Saturday, December 7, 2013
WILTON — Town officials are pursuing civil action against the imprisoned property owner of the former Forster Mill, after a year of frustration from the owner's inaction.
Asbestos-laden debris is seen inside the former Forster Mill in Wilton in 2011.
Maine Department of Environmental Protection photo
Staff Photo by John Ewing, Thursday, May 4, 2000: State Representative Adam Mack, from Standish.
The town is in the process of declaring the property a dangerous property according to Maine statute and are hoping the declaration will lead to an order of demolition from Franklin County Superior Court, according to Town Manager Rhonda Irish.
Irish told the Board of Selectmen on Tuesday that the town is still in the process of declaring the property dangerous and town attorney Lee Bragg is working on it.
Dale Holman, who was hired by owner Adam Mack to act as a liason, renewed talks three months ago about restarting demolition, but Mack had insufficient money to demolish the building and never applied for a demolition permit.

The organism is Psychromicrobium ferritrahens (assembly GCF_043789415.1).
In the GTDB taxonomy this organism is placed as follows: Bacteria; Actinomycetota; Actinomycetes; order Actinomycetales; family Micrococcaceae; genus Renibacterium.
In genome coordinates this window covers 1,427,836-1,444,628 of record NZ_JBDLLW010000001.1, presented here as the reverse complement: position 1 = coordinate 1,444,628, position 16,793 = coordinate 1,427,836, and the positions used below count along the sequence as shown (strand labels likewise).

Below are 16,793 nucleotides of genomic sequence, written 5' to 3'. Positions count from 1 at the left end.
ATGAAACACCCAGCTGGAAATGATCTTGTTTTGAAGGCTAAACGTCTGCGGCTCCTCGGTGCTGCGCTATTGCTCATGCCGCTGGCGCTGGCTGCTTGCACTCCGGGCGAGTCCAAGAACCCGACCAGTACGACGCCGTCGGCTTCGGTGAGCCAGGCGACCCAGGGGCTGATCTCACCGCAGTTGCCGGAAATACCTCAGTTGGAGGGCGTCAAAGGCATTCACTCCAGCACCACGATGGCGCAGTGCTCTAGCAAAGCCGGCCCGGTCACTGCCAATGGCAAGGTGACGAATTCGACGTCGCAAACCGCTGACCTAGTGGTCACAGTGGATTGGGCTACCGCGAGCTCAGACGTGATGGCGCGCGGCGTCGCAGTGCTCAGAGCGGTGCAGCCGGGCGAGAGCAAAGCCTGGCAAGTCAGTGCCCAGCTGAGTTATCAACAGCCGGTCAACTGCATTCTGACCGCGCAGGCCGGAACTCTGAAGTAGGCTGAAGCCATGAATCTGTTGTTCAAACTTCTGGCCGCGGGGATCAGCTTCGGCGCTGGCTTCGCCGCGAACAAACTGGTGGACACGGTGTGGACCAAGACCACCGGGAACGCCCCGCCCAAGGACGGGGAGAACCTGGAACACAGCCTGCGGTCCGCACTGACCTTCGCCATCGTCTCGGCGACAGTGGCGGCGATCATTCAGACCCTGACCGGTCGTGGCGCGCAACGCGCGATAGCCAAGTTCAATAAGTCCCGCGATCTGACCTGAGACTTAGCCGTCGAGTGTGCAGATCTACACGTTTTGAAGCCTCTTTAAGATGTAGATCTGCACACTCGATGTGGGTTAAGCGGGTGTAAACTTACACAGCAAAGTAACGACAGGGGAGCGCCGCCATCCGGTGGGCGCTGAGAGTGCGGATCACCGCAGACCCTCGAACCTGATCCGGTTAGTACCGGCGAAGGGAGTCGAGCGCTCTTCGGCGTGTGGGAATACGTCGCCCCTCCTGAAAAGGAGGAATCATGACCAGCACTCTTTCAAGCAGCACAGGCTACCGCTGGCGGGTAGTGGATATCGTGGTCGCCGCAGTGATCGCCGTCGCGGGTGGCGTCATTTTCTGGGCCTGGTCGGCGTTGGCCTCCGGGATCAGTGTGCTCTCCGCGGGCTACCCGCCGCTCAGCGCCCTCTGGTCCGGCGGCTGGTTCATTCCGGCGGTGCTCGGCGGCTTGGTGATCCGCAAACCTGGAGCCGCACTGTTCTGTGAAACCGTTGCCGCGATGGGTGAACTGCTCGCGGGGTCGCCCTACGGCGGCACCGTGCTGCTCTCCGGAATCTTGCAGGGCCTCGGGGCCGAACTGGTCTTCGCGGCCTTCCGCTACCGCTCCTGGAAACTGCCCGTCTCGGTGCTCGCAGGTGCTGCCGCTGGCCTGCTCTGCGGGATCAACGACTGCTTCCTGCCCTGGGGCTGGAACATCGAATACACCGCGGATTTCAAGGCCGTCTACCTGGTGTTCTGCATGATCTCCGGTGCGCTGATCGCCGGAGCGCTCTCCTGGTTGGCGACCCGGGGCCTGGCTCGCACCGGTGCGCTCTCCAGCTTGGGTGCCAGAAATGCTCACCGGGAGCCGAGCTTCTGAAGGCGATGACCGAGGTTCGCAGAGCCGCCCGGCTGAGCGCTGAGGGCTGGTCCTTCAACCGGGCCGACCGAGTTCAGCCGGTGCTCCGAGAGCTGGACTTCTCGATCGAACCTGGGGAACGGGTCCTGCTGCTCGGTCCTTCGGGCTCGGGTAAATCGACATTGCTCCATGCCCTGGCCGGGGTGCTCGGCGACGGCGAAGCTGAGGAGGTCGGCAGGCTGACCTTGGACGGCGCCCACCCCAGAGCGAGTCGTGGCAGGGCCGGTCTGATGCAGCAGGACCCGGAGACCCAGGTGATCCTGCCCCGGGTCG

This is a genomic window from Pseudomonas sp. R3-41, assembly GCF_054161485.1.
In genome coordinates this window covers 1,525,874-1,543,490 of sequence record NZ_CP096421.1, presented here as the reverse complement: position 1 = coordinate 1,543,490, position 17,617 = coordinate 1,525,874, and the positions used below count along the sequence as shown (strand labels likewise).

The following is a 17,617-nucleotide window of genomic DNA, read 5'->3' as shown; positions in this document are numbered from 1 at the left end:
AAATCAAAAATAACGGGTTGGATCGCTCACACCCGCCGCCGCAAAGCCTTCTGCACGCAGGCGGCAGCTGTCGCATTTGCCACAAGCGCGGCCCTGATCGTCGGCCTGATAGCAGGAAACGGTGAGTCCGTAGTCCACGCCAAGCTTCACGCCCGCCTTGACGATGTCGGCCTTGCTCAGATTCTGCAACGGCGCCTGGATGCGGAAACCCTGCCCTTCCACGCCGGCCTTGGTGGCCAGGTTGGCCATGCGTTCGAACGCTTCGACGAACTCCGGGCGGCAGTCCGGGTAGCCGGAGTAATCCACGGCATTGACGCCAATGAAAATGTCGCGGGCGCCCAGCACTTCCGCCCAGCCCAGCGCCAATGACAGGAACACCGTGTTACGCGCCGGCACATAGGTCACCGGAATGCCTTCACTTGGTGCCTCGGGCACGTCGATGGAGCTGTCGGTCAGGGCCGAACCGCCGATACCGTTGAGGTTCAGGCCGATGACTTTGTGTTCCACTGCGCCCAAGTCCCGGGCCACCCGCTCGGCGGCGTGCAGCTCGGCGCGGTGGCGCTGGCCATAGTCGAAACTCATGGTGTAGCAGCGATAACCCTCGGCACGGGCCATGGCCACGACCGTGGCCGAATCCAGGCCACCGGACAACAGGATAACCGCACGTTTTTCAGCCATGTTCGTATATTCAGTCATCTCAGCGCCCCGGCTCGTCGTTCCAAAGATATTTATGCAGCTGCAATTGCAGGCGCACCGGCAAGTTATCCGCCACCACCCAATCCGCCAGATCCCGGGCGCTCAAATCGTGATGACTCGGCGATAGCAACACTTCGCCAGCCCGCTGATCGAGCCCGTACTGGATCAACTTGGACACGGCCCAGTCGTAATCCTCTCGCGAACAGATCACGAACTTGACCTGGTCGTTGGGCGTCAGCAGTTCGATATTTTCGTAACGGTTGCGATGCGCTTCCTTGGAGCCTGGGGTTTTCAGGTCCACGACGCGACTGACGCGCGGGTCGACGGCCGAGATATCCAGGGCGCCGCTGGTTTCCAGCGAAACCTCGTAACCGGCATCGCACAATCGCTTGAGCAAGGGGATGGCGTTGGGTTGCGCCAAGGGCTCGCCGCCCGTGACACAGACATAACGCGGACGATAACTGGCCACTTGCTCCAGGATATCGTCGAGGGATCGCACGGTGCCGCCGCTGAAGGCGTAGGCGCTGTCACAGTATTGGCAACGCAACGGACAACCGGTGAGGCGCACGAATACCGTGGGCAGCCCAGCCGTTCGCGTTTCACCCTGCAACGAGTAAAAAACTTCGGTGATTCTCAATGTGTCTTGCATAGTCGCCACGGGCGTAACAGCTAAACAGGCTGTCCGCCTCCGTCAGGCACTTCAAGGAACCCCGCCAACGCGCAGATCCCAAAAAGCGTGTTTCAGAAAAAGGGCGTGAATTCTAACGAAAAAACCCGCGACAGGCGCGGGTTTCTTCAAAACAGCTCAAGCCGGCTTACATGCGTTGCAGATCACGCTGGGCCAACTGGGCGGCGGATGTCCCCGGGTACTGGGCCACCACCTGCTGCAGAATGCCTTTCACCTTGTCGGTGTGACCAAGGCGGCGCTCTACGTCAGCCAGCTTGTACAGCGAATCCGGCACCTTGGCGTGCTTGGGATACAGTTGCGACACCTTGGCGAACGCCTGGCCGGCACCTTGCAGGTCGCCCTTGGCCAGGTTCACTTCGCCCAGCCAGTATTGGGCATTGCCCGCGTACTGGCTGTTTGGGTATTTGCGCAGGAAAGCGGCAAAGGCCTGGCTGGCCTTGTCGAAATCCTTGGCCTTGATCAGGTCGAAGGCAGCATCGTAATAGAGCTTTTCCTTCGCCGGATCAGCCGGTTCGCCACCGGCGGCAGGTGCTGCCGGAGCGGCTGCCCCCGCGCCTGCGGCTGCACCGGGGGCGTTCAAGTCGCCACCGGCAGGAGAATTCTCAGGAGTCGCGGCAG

Holman did not return calls for comment.
Selectmen voted to start the civil process in mid-July after expressing frustration about a year of no progress from Mack.
Mack, who is a former Republican state representative for Standish, is serving a six-month federal sentence after having pleaded guilty in U.S District Court in Portland in October to misusing federal money.
Demolition of the mill was halted in July 2011 when workers alerted federal officials to what was described by one official as the worst case of asbestos in the state in 30 years.
The company was cited for violating federal regulations while improperly removing pipes with asbestos.
More than three-fourths of the demolition of the building still needs to be done. Holman said previously that he was hoping to recoup part of the cost of demolition, estimated to be from $250,000 to $350,000, through sale of copper and metal from the building, but he later learned the building had been stripped of all valuable metal during the botched 2011 demolition.
The boiler room still contains asbestos, so future construction workers would need DEP permission to quarantine that part of the building so they could start construction elsewhere while finding qualified personnel to handle the boiler room cleanup. The rest of the asbestos was removed in September.
Kaitlin Schroeder — 861-9252